The Nigeria Labour Congress has declared a two-day warning strike over the effects of the removal of fuel subsidy on Nigerians.
The strike is set to begin on Tuesday, the 5th of September, to protest against the Federal Government’s shortcomings in addressing the challenges that are being faced by Nigerians due to subsidy removal.
The President of the NLC, Joe Ajaero, made this pronouncement while speaking on resolutions by the NLC National Executive Committee (NEC) meeting the previous day, during a press conference on Friday at the Labour House in Abuja.
The Federal Government is being accused by the labour union of giving up on negotiations and not carrying out some of the decisions made at earlier sessions with the government.
On May 29, President Bola Ahmed Tinubu, in his inaugural speech, announced the removal of fuel subsidy. This immediately resulted in a spike in fuel prices, as well as the price of transportation and other amenities in Nigeria.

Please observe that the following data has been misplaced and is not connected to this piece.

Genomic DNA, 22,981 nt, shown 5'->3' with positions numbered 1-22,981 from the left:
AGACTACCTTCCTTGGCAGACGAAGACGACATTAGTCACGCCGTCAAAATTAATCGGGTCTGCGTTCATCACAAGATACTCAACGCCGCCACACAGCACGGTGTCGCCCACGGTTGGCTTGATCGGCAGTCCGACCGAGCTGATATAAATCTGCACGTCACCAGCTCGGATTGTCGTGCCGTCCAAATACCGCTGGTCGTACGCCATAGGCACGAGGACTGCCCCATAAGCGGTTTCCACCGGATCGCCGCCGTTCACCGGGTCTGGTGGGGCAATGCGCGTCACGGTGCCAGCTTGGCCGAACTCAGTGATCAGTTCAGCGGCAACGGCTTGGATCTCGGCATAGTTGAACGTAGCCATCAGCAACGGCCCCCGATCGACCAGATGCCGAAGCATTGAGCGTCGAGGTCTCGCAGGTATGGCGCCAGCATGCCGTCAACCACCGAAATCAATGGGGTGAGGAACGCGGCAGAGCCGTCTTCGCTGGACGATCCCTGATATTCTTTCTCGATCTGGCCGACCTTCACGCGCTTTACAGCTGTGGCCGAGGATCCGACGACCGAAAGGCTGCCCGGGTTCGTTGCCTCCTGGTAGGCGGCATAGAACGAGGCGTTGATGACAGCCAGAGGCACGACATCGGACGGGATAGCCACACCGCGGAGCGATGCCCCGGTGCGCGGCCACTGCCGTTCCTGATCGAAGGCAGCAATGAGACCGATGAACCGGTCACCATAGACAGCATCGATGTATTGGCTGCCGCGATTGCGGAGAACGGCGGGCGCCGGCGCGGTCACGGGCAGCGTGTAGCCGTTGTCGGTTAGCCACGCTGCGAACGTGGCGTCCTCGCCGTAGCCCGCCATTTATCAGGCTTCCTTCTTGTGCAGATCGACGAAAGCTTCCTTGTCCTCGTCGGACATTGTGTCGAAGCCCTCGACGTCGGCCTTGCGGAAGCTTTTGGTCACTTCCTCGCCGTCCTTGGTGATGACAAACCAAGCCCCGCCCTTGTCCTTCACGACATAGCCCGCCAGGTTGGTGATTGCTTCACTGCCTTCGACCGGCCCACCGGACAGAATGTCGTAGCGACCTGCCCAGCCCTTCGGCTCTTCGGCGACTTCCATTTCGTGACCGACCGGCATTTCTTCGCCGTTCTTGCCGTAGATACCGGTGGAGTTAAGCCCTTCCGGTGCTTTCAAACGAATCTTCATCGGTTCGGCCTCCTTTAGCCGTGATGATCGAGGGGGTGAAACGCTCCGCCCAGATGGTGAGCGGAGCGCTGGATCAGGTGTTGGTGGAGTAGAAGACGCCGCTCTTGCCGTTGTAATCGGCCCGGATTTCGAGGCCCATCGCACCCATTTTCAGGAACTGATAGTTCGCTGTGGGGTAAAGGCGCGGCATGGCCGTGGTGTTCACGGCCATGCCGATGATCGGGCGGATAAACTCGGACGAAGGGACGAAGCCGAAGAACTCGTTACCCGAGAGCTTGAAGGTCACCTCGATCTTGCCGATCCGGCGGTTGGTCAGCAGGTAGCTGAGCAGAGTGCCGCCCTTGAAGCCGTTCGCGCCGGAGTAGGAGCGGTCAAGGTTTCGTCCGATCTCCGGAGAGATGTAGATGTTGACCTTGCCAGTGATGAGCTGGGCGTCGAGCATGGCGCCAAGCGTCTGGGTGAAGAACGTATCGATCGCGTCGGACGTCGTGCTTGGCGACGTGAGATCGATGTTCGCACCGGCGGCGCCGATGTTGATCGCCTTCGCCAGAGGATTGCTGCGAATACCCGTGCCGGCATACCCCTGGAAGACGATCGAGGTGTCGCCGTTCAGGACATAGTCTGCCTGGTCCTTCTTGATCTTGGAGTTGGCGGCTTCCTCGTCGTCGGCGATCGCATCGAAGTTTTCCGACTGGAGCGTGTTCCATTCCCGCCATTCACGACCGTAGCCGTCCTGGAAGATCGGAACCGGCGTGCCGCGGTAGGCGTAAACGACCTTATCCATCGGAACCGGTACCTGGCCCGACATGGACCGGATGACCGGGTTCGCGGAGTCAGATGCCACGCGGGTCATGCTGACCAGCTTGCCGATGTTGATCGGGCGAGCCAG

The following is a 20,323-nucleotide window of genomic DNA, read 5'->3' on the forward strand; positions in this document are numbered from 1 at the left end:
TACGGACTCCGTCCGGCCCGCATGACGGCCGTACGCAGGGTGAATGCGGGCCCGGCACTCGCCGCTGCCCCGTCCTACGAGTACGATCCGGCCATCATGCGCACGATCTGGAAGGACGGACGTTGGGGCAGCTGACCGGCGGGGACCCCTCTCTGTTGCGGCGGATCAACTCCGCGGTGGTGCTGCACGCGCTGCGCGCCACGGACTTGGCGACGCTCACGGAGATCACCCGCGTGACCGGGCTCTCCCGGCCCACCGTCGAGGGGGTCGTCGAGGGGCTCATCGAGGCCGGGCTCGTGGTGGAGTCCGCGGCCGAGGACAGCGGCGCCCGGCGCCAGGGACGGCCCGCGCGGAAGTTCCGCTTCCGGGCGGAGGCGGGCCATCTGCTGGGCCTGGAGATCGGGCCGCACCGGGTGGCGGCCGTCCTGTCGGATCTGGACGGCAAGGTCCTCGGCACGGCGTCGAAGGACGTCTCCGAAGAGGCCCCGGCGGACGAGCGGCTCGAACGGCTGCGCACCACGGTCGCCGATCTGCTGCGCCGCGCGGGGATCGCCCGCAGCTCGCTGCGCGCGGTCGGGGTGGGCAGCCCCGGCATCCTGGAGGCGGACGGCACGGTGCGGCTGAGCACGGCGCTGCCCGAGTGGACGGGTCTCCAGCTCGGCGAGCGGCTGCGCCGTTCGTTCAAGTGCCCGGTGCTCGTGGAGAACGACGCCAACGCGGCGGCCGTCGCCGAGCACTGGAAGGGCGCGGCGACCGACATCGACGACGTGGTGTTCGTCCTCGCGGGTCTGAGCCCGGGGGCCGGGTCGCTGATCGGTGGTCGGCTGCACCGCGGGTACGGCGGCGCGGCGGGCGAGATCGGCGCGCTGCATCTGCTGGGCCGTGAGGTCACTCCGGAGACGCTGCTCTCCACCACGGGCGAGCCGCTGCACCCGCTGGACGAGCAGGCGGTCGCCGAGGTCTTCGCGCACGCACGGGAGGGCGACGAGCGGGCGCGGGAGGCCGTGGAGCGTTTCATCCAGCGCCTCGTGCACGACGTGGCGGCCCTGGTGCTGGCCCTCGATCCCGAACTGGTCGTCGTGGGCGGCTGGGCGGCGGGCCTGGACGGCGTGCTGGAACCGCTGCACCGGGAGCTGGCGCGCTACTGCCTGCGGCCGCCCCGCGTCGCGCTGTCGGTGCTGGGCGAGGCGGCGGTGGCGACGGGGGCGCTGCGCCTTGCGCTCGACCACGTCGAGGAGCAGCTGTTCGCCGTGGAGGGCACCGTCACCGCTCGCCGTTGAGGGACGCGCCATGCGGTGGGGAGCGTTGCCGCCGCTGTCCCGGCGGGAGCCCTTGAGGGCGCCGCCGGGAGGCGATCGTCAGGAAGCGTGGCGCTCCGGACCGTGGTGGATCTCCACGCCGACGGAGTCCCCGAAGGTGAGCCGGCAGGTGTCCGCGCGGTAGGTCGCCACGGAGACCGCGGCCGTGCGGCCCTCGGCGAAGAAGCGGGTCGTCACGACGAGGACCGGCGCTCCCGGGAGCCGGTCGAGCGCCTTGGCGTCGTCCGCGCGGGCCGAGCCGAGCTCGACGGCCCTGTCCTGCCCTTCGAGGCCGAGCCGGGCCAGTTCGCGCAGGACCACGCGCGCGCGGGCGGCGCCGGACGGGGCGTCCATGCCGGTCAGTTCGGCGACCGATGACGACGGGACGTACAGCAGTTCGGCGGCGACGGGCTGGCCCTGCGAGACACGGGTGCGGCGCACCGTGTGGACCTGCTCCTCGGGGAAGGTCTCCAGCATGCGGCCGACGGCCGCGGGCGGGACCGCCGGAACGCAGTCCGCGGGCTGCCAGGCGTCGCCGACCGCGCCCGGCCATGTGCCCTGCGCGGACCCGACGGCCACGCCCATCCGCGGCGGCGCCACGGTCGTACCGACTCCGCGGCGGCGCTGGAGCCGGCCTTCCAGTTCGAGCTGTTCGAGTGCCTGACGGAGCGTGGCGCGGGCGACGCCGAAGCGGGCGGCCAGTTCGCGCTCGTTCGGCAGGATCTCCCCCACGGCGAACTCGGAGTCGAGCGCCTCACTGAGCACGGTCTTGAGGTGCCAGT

This led the organised labour to, on the 2nd of August, protest against what it called the anti-people policies of Tinubu’s administration.
The NLC and the Trade Union Congress (TUC) and their affiliate unions protested in the Federal Capital Territory (FCT) and several states, including Lagos, Abia, Plateau, Kaduna, Kano, Rivers, Zamfara, Katsina, Cross River, Ebonyi, Enugu, Kwara, Ogun, Imo, Ondo, and Edo.
After the protest, the organised labour groups issued a seven-day ultimatum to the government demanding “the immediate reversal of all anti-poor policies of the federal government including the recent hike in PMS (Premium Motor Spirit) price, increase in public school fees, the release of the eight months withheld salary of university lecturers and workers”.
The union also called for an increase in the minimum wage from N30,000 to N200,000, claiming that since the President’s “subsidy is gone” inaugural address on May 29, 2023, Nigerians have lost their sense of security.
The Presidency and the unions held many sessions to discuss relief measures for Nigerians who are struggling economically as a result of the elimination of the petrol subsidy, however, the sessions proved abortive.